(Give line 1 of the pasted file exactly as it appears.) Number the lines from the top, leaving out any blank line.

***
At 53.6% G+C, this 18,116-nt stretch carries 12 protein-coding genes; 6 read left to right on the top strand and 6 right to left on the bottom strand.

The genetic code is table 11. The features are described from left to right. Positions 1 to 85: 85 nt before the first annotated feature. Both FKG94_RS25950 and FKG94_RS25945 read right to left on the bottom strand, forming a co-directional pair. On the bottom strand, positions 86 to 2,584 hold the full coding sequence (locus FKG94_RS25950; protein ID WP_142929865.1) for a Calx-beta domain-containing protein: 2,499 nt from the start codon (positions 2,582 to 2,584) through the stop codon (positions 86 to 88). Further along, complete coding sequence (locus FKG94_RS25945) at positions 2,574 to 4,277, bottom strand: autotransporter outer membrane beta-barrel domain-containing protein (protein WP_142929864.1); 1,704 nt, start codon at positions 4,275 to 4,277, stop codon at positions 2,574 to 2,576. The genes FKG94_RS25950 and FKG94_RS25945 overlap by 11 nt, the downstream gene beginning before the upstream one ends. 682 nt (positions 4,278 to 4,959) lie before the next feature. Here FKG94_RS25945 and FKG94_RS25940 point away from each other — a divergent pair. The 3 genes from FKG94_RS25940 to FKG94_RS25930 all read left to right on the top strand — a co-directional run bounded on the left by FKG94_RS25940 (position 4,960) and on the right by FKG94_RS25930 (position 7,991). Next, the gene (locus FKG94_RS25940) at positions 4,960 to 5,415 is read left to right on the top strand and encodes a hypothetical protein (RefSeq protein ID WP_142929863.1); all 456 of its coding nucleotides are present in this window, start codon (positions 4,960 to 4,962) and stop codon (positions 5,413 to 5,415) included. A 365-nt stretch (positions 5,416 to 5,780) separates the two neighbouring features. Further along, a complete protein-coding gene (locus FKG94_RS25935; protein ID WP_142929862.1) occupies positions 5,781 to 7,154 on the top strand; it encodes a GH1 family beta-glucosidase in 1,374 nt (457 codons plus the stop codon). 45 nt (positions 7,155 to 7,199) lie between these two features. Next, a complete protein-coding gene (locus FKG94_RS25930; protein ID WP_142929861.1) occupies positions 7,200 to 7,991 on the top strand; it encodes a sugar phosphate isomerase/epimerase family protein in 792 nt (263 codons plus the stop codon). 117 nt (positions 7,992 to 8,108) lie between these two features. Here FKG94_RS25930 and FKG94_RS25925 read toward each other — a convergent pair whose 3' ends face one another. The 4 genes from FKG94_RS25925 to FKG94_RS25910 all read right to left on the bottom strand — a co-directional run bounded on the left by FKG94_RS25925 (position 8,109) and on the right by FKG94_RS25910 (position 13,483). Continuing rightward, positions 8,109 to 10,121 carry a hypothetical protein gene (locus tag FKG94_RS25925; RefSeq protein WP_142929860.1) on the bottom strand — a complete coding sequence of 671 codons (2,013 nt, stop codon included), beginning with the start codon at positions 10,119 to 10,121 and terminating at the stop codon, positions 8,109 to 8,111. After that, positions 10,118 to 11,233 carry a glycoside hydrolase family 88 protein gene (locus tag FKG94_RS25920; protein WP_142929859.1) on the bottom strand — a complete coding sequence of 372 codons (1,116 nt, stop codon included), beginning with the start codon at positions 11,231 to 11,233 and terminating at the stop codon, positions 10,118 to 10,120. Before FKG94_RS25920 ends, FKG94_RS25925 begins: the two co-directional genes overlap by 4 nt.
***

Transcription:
At 53.6% G+C, this 18,116-nt stretch carries 12 protein-coding genes; 6 read left to right on the top strand and 6 right to left on the bottom strand.